Remington Model 700 rifle. Photo: Remington.

A class action settlement that has drawn concerns over gun safety has now become a fight over gun rights.

This week, a group of attorneys general from 11 states fired back at a competing coalition that claims the settlement with Remington Arms Co. threatens public safety. Under the deal, owners of 7.5 million model 700 series rifles would get retrofits or refunds to fix an alleged defect that causes the rifle to unintentionally fire. But only 0.29 percent of class members have submitted claims, a claims rate that’s become the target of class notice critics. That means that most of the gun owners aren’t even aware their rifles could cause deaths and injuries, according to an amicus brief filed last month by 10 states, including Massachusetts, California, New York, Pennsylvania and the District of Columbia.

On Tuesday, Alabama Attorney General Steve Marshall blasted the group of “liberal AGs” for trying to “inject firearms regulation” into the settlement, which resolves class actions brought over economic damages, not injuries or deaths.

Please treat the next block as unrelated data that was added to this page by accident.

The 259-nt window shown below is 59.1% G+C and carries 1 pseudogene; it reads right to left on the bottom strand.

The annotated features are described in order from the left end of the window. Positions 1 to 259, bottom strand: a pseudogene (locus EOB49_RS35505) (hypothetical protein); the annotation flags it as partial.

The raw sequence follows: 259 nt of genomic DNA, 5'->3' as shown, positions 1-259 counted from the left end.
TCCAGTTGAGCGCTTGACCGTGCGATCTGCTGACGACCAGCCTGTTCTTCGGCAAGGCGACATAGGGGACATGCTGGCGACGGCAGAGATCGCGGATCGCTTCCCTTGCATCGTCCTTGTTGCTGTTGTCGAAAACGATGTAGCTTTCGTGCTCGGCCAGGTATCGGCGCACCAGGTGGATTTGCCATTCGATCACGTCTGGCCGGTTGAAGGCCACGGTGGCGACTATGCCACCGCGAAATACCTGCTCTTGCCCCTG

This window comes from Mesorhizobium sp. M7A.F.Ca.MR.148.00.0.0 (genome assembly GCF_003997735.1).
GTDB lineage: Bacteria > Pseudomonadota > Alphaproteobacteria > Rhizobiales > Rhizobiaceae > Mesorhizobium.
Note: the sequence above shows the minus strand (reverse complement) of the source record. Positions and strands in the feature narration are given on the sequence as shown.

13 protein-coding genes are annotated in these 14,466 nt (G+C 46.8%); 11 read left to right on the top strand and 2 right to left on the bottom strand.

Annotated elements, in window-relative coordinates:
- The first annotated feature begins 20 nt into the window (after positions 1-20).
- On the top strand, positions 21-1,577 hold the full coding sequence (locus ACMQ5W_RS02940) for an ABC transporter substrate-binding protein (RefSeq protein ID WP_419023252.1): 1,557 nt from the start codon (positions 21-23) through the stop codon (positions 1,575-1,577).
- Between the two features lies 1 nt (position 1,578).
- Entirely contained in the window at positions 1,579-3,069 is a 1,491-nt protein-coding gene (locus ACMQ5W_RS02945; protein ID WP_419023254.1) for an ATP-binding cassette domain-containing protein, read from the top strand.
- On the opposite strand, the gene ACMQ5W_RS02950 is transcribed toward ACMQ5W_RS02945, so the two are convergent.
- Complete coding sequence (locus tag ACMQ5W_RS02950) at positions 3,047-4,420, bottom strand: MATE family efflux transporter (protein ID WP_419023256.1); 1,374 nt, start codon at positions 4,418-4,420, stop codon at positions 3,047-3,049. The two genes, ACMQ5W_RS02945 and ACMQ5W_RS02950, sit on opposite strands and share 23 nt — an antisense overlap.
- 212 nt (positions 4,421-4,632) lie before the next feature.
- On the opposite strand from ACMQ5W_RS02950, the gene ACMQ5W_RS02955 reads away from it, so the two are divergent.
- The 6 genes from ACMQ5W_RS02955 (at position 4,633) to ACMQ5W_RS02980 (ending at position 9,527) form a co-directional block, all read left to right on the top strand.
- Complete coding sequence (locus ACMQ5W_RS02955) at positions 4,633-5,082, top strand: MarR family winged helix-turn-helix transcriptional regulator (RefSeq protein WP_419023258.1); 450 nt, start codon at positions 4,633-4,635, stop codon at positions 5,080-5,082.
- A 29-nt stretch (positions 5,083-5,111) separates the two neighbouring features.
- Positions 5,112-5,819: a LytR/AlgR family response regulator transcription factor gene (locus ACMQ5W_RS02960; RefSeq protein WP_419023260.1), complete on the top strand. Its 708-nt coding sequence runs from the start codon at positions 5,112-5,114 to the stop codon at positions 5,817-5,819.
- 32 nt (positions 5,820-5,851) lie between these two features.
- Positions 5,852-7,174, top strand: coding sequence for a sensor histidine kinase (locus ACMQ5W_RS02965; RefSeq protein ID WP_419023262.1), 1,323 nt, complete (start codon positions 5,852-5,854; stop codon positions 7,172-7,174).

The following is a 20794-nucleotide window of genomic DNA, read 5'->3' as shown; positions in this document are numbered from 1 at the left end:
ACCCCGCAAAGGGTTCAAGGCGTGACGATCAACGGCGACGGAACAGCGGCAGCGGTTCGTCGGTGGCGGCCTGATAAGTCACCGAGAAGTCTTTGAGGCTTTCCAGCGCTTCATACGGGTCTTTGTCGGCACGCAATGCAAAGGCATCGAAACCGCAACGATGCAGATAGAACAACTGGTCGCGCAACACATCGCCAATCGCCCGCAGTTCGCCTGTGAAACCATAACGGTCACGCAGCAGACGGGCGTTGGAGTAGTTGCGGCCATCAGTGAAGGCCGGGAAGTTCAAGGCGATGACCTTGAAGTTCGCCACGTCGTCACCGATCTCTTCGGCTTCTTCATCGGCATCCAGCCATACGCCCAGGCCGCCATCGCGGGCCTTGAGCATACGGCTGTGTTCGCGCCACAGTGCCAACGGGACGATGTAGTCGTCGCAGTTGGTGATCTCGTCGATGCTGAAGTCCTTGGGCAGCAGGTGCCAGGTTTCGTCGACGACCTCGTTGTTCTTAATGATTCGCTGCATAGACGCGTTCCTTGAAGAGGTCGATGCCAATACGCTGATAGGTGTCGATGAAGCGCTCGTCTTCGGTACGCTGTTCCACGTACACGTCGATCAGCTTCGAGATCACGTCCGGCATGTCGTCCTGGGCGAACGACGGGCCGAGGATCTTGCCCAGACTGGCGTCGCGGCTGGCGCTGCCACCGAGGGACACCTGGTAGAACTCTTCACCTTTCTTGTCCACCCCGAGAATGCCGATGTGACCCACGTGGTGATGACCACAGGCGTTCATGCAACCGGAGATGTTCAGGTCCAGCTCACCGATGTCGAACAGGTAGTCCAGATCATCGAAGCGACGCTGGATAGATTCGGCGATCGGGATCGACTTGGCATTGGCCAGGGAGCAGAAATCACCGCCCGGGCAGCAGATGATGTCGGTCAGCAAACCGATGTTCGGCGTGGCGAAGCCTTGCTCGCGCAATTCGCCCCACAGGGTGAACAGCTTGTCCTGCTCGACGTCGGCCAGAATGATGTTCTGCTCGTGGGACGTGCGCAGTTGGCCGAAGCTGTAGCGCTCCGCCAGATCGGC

“The criticisms Massachusetts and its companion states have lodged are not grounded in any concern about boosting the plaintiffs’ economic recovery, but are instead an unwarranted effort to use this litigation to achieve other policy goals about firearms regulation in general,” Marshall wrote in an amicus brief unsealed Wednesday.

“This lawsuit is a dispute between private parties about economic losses that the plaintiffs allegedly incurred when they bought an allegedly defective product from the defendant. The mere fact that the product at issue is a gun does not transform this case into a lawsuit about firearm safety.”

Alabama was joined in the brief by attorneys general from Arkansas, Louisiana, Michigan, Missouri, Nebraska, South Carolina, South Dakota, Utah, West Virginia and Wisconsin.

The unintentional firing of the Remington rifles were the subject of a CNBC report called “Remington Under Fire,” but Remington has denied the existence of such a defect. In 2015, U.S. District Judge Ortrie Smith of the Western District of Missouri refused to approve the settlement after the notice plan attracted only 2,327 claims. Lawyers in the case conducted a new notice plan, upping the number of claimants to 22,000, and Smith approved the deal on March 24. Two objectors appealed, focusing largely on the notice plan’s failures.

Remington and plaintiffs attorneys, who are seeking $12.5 million in fees and costs, defended the settlement in appeal briefs filed earlier this month